I run a subsonic media server from a dedicated raspberry pi. Since having the raspberry as soon as they came out I've been able to connect via ssh.
But last night I get a message on trying to connect from my local #! host that "The remote host xxxx authenticity cannot be established". On my main machine, that I do all my banking from, etc., I accepted it. Now I worry a bit.
When I try to connect tonight from my local machine the connection just times out. Trying to connect to the raspberry server from another local machine I get the same issue: "The host XXXXXXXX authenticity cannot be established. Do you want to continue yes/no?". This time I chose not to.
I do not get any warning in terminator telling me to be careful about man-in-the-middle attacks. I have had such warnings before, when host keys have changed. I accepted them without any issues, quite a few months ago.
This time I'm slightly more worried, as I read about a normal machine warding off 4000 attacks in any given week (all our machines apparently). I also learn more and more about my own lack of understanding with these things, and don't know what how to make things more secure. Weirdly, and this is probably me just being really paranoid, I get a weird prank phone call earlier. I know a few hackers (like the cracker types who don't always do the most savory things- I'm a researcher and am interested in their forms of organization), so do have to be careful I guess.
I'm thinking about just deleting the trusted_hosts keys in .ssh/trusted_hosts
Probably not the best forum to ask about this, but I like it hear and trust people. Does anyone know more about this kind of thing, and feel I should be worried? Can anyone help me remedy the situation? I guess deleting the keys is the most simple thing to do. There is about 6 keys in total I think. I can't remember why I have that many really, as I only really use ssh to access my phone, my raspberry, and that's it.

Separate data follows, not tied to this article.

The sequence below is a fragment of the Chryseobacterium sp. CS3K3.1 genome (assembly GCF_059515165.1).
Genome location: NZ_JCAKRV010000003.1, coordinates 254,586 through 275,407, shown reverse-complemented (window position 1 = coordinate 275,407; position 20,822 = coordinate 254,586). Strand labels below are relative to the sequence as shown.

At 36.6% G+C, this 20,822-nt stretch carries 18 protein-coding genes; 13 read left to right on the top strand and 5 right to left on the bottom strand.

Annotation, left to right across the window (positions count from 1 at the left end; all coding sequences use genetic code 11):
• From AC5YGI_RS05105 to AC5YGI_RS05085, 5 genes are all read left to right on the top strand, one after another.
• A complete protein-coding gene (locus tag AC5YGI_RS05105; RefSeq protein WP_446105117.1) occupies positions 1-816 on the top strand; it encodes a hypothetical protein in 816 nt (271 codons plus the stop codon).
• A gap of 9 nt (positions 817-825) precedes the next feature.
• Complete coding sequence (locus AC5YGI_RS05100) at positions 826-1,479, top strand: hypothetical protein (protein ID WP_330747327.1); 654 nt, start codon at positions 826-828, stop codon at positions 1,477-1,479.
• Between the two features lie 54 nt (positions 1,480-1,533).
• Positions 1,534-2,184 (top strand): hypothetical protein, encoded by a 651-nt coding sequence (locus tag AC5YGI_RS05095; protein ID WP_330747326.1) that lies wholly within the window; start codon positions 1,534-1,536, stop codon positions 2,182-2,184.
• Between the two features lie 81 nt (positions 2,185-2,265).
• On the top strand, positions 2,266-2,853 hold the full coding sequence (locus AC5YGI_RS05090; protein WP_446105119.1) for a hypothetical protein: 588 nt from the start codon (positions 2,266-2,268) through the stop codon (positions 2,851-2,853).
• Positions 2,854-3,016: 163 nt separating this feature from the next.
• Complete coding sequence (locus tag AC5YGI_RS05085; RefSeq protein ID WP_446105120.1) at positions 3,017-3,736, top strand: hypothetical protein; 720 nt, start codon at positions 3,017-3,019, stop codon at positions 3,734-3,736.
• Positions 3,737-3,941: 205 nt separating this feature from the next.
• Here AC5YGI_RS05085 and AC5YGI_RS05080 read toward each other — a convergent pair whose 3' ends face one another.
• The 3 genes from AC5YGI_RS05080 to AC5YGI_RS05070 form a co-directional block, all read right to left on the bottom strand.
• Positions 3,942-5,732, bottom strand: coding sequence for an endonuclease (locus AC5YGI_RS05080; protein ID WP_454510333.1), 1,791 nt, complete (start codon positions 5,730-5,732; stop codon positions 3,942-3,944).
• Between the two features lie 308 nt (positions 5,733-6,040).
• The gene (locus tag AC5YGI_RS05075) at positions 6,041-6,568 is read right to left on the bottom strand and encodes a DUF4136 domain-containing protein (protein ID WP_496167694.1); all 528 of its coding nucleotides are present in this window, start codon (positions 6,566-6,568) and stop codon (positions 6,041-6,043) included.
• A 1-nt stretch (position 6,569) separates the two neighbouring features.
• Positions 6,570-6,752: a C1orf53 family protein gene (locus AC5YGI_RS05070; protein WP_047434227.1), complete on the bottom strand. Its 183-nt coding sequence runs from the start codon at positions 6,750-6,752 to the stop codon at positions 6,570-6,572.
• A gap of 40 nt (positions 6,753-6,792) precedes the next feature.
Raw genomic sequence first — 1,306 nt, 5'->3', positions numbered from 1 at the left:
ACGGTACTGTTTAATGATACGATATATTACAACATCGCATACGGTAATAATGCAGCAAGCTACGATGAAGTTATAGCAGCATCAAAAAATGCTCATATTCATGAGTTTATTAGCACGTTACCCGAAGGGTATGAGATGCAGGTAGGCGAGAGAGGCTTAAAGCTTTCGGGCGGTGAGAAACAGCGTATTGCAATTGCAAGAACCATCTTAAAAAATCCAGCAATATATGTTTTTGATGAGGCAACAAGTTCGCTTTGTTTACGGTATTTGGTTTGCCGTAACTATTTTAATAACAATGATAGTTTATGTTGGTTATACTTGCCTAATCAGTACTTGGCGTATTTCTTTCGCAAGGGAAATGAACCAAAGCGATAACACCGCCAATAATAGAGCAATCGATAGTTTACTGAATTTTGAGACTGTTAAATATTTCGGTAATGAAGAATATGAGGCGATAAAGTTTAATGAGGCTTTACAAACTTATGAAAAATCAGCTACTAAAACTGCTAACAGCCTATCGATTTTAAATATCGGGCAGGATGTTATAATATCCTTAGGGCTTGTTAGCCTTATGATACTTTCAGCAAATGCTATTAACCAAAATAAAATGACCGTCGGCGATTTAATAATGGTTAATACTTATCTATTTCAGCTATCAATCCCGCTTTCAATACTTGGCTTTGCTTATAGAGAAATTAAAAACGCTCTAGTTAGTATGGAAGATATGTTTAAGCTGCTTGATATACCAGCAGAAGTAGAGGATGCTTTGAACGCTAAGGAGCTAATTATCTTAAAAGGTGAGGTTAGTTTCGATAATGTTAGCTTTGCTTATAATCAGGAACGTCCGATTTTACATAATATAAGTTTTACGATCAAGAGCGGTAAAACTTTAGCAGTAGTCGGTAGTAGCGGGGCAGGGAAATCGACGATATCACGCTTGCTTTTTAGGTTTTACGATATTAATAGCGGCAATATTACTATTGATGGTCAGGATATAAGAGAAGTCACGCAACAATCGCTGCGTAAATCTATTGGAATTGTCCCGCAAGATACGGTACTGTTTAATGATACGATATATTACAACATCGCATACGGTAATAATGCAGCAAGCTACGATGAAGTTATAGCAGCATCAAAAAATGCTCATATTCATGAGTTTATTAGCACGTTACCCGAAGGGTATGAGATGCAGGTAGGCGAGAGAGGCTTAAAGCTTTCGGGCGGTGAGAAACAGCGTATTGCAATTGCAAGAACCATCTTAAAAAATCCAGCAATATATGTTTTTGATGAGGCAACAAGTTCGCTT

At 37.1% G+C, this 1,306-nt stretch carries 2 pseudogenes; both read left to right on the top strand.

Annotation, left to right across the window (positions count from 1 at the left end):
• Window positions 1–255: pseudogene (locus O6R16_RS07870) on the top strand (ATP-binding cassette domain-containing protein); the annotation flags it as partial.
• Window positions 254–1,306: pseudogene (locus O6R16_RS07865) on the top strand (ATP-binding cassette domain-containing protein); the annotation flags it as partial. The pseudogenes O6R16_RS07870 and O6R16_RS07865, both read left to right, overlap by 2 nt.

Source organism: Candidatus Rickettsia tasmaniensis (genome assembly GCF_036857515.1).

Last edited by dura (2012-11-09 14:20:58)
Ok, for the time being I just deleted the specific host key for the raspberry pi, like so:
ssh-keygen -R pi@xxxxxxxxxxxxxx
But still the connection just times out.
If anyone has any experience or ideas with this it would be a lot of help.
Last edited by dura (2012-11-06 23:35:36)
Here is a good explanation on using host keys.
Why the host key might change
The more innocent explanations for a changed host key include recompiling or upgrading SSH, rebuilding the server, or just using a different address to get to the same host. When your system stores the host key it records it by address, so even if "localhost" and "127.0.0.1" point to the same server an SSH client will treat them as entirely different entries.
Thus, sometimes that message is expected. But even an expected warning doesn't mean that there couldn't be a man-in-the-middle attack in progress. It sounds a little paranoid, but that's good security for you - anything can happen, at any time, and the more you do to rule out any variables the better.
So let's look at when and how to check the host fingerprint without using an SSH connection. We'll do it by going in through the server's web console.
If none of this applies to you, then I would get worried too.
I have no experience with raspberry pi. I dont know to what extent you can control it.
But I would cut it off from the internet.
Am I correct in supposing that the only way to access it is via ssh?
Since the connection using secure keys does not seem to work, try it using IP address, first as your user, then as root.
If none of this works, I suppose you are well and truly locked out of it, and the only way to repair is probably by re-installing - if that is possible.
Hey thanks xaos52. You help me out a lot. I really appreciate it.
I will follow your suggestions, and readings, and may well reinstall it, and do much more research on ssh and subsonic security, etc., I really only set up the media streamer as an experiment, then put owncloud on it as well. It's been running constantly for a few months. Perhaps this weekend is a good time to develop it into a much securer system.